“Psst, Rita!” my friend Karin said as she tugged on my sleeve. I looked and saw that, in her hand, she held a folded up piece of paper. I looked her in the eyes, scared to reach out and take it. “Read it already Rita!!!” she urged, thrusting the paper into my hand. Our sixth grade teacher, Mrs. Christian, looked up from her desk and I hid the note under my Trapper Keeper. When she looked away, I quickly unfolded and unfolded and unfolded the little triangle note. I scanned and saw an “X”…and my heart stopped. It was next to “Yes!” The question I had asked Danny was “Will you go to the movies with me on Saturday?”
I don’t remember what movie we saw or what we talked about. I do remember that I asked if he wanted to do it again, and he said “Nah, not really.” I was crushed. My mom picked me up and, on the way home, she told me that girls shouldn’t ask out boys. That girls should wait for boys to ask them out. That boys didn’t like girls who were so forward. I assumed she was right since Danny declined a second date. From then on, I always waited for a guy to ask me out.
Since starting this 35/35 Project, I’ve been presented with information from all types of sources! Girls, guys, dating coaches, matchmakers, friends, family. When I asked readers to submit questions for the Question/Answer Session with the Experts (answers to be posted soon – we received so many questions, the experts are still answering), one of the TOP questions submitted was “Is it okay for a girl to ask a guy out?“
So, I decided to ask you, my readers! Here is what you said (click on VIEW RESULTS in the poll below):
The majority of you believe it should be “equal opportunity” when it comes to doing the asking out. The new, confident, Rita happened to agree. So, as many of you read, I decided to ask Jim out on a date. And he said yes! This past Wednesday night, I found myself at Kalypso’s Sports Tavern in Reston, dining under the stars with Jim, for date #27. It was great conversation! We talked about religion, our families, hobbies and passions. The date seemed to go by entirely too quickly! Except, was this a date?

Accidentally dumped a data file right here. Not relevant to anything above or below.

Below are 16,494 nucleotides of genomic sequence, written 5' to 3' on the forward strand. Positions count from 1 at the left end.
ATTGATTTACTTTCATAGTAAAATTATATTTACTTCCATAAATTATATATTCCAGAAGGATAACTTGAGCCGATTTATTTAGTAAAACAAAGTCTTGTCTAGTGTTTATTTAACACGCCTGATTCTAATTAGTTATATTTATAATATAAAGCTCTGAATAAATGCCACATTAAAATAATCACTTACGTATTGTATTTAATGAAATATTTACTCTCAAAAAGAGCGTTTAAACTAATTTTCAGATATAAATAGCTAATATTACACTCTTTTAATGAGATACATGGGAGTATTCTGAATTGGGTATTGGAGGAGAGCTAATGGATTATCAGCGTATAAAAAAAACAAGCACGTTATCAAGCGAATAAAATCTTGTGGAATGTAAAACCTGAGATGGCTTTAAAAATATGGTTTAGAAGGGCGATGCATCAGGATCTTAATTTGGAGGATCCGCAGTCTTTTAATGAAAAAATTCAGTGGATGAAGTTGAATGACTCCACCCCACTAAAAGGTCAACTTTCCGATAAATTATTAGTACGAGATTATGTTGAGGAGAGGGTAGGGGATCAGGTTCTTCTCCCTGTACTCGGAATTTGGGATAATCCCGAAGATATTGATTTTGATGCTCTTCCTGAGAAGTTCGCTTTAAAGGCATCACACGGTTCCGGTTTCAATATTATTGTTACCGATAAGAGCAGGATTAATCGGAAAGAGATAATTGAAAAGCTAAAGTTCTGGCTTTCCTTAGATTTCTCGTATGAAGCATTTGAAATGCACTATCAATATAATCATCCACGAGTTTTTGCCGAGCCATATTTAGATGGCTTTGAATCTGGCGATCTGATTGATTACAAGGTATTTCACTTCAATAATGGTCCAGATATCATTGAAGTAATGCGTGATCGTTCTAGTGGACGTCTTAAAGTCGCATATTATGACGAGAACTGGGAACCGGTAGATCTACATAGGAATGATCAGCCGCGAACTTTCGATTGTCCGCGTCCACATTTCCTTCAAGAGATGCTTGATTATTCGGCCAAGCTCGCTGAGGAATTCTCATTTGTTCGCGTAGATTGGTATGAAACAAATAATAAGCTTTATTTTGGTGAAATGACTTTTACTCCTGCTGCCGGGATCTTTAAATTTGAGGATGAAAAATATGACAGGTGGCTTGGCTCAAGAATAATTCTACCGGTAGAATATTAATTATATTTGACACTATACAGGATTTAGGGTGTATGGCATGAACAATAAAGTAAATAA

The check came and he hesitated long enough that it was noticeable, so I offered to split it down the middle – which he accepted. Completely fine. (Other questions submitted were “who should pay for the first date” and “Rita, did you expect 35 people to pay your way?” Both of which will be answered when the Q&A results are posted.) Not offering to pay the tab, to me, wasn’t necessarily a sign that we weren’t on a “date”. Then as we parted ways to walk to our car, he gave me a, very brief, hug and mentioned that he’d try to make it out to a Singles in the Suburbs event at some point. I thought back to when we first met. I flirted with him, obviously, and gave him my card so he could contact me. He didn’t. He left that day saying that “he’d try to make it to a Singles in the Suburbs event.” Only, he didn’t do that either. “You can’t get what you don’t ask for” was advice I had received numerous times when I questioned people about girls asking guys out. So I did. But I was actually surprised, based on his actions from when we met, that he said yes.